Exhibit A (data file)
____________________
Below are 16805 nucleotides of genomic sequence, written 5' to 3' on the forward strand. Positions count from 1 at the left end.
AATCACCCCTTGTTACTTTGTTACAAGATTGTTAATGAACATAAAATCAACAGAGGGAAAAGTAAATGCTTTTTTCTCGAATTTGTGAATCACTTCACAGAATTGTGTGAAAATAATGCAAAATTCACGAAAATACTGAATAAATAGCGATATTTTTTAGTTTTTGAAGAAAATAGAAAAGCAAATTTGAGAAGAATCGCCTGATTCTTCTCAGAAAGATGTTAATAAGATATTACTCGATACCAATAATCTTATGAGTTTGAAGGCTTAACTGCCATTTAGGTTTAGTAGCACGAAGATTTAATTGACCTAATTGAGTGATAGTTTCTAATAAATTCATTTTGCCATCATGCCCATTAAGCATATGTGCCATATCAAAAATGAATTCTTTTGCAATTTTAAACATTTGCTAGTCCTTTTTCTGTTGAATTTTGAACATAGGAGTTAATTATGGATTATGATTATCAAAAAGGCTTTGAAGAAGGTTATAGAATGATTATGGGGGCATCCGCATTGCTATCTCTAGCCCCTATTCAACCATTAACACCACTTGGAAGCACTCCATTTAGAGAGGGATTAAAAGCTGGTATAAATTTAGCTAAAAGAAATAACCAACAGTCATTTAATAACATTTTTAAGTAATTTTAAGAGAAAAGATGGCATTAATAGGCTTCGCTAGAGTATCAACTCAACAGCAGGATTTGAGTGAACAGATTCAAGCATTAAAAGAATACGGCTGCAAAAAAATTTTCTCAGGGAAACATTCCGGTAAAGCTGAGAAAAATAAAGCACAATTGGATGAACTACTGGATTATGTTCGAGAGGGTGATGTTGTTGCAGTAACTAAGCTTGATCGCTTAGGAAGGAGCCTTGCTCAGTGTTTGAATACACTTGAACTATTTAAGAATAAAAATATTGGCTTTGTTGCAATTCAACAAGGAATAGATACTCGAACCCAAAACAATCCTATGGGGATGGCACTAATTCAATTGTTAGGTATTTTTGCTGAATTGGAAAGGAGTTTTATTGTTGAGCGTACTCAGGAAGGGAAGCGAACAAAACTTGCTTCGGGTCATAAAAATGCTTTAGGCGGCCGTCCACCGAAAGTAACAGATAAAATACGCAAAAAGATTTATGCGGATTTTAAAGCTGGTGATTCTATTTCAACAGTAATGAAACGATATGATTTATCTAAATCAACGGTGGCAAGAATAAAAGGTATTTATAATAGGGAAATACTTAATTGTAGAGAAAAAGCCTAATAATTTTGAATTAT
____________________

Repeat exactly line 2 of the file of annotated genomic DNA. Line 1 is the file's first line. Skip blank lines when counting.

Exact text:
AATCACCCCTTGTTACTTTGTTACAAGATTGTTAATGAACATAAAATCAACAGAGGGAAAAGTAAATGCTTTTTTCTCGAATTTGTGAATCACTTCACAGAATTGTGTGAAAATAATGCAAAATTCACGAAAATACTGAATAAATAGCGATATTTTTTAGTTTTTGAAGAAAATAGAAAAGCAAATTTGAGAAGAATCGCCTGATTCTTCTCAGAAAGATGTTAATAAGATATTACTCGATACCAATAATCTTATGAGTTTGAAGGCTTAACTGCCATTTAGGTTTAGTAGCACGAAGATTTAATTGACCTAATTGAGTGATAGTTTCTAATAAATTCATTTTGCCATCATGCCCATTAAGCATATGTGCCATATCAAAAATGAATTCTTTTGCAATTTTAAACATTTGCTAGTCCTTTTTCTGTTGAATTTTGAACATAGGAGTTAATTATGGATTATGATTATCAAAAAGGCTTTGAAGAAGGTTATAGAATGATTATGGGGGCATCCGCATTGCTATCTCTAGCCCCTATTCAACCATTAACACCACTTGGAAGCACTCCATTTAGAGAGGGATTAAAAGCTGGTATAAATTTAGCTAAAAGAAATAACCAACAGTCATTTAATAACATTTTTAAGTAATTTTAAGAGAAAAGATGGCATTAATAGGCTTCGCTAGAGTATCAACTCAACAGCAGGATTTGAGTGAACAGATTCAAGCATTAAAAGAATACGGCTGCAAAAAAATTTTCTCAGGGAAACATTCCGGTAAAGCTGAGAAAAATAAAGCACAATTGGATGAACTACTGGATTATGTTCGAGAGGGTGATGTTGTTGCAGTAACTAAGCTTGATCGCTTAGGAAGGAGCCTTGCTCAGTGTTTGAATACACTTGAACTATTTAAGAATAAAAATATTGGCTTTGTTGCAATTCAACAAGGAATAGATACTCGAACCCAAAACAATCCTATGGGGATGGCACTAATTCAATTGTTAGGTATTTTTGCTGAATTGGAAAGGAGTTTTATTGTTGAGCGTACTCAGGAAGGGAAGCGAACAAAACTTGCTTCGGGTCATAAAAATGCTTTAGGCGGCCGTCCACCGAAAGTAACAGATAAAATACGCAAAAAGATTTATGCGGATTTTAAAGCTGGTGATTCTATTTCAACAGTAATGAAACGATATGATTTATCTAAATCAACGGTGGCAAGAATAAAAGGTATTTATAATAGGGAAATACTTAATTGTAGAGAAAAAGCCTAATAATTTTGAATTAT